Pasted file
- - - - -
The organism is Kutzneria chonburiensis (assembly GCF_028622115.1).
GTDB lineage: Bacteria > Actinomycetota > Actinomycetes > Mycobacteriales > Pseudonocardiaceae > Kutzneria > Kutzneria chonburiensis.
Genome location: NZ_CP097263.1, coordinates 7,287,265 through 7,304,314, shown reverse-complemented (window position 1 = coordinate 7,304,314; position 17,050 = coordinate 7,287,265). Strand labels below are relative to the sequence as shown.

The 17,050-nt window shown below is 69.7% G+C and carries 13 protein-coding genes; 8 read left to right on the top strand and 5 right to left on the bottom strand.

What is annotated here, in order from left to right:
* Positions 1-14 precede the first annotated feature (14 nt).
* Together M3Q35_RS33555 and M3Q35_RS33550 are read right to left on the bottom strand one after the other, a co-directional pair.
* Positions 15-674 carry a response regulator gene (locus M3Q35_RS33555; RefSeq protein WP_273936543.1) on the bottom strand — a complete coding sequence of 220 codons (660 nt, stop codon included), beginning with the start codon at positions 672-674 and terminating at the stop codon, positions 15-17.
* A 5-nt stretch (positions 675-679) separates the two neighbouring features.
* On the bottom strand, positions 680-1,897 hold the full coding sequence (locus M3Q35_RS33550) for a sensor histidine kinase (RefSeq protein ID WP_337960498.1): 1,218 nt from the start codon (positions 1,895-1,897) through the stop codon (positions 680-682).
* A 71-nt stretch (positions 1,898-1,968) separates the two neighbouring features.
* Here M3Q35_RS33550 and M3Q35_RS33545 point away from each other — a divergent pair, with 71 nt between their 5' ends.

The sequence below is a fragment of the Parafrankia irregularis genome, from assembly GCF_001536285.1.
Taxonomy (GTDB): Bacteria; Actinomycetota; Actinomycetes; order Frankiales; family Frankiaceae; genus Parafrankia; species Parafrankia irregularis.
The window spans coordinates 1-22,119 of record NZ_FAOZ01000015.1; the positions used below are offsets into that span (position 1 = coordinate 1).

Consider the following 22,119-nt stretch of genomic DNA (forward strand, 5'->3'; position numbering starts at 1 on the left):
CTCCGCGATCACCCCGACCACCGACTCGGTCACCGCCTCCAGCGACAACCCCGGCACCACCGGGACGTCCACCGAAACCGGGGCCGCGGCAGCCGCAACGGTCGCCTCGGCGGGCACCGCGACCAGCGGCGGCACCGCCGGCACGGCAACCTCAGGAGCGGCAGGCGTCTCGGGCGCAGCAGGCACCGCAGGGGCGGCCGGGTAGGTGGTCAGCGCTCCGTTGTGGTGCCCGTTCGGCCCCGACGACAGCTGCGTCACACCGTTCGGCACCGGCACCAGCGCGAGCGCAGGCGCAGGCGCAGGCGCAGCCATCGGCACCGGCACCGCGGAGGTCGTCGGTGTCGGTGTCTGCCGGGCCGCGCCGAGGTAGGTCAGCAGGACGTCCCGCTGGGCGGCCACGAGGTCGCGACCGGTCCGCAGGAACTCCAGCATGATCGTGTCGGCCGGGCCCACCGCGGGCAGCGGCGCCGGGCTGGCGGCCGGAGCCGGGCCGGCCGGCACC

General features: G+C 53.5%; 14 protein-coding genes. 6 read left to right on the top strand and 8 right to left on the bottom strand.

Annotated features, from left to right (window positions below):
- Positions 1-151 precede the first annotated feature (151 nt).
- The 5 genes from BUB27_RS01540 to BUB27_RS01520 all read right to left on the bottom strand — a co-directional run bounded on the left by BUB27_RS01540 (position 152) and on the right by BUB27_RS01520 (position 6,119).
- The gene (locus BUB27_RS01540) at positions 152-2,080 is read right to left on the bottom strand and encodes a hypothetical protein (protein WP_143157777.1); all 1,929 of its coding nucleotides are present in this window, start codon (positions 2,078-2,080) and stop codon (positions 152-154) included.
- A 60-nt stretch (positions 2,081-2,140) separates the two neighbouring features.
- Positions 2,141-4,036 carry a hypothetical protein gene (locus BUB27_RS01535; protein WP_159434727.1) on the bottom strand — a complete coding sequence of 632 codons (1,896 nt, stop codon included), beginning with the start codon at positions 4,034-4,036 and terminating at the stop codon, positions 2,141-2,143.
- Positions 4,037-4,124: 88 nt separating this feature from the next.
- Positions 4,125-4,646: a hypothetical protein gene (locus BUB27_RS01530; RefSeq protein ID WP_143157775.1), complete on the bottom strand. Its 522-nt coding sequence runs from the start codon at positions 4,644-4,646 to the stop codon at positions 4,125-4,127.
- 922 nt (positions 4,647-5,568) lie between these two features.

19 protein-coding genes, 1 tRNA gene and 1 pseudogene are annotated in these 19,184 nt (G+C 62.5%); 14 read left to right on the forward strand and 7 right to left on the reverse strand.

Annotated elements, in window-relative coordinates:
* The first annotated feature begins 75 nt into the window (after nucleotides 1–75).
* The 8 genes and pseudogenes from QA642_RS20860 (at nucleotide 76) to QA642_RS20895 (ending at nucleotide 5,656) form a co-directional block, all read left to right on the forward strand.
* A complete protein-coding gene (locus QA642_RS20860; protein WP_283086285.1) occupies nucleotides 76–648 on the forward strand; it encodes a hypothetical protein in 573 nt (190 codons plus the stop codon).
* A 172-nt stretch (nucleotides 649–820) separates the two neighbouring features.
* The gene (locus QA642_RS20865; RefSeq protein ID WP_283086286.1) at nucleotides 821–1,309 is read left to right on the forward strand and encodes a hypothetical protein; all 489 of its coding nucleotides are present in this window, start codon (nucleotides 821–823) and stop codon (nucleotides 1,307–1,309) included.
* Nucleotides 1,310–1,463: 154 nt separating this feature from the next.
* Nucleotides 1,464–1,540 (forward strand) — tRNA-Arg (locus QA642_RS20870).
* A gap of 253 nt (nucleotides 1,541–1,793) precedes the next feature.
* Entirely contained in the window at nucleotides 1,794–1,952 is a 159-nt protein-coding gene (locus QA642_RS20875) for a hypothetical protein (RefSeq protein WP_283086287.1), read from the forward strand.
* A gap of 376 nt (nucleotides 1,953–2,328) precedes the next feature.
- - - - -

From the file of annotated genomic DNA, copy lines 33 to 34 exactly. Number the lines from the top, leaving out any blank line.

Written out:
* A 172-nt stretch (nucleotides 649–820) separates the two neighbouring features.
* The gene (locus QA642_RS20865; RefSeq protein ID WP_283086286.1) at nucleotides 821–1,309 is read left to right on the forward strand and encodes a hypothetical protein; all 489 of its coding nucleotides are present in this window, start codon (nucleotides 821–823) and stop codon (nucleotides 1,307–1,309) included.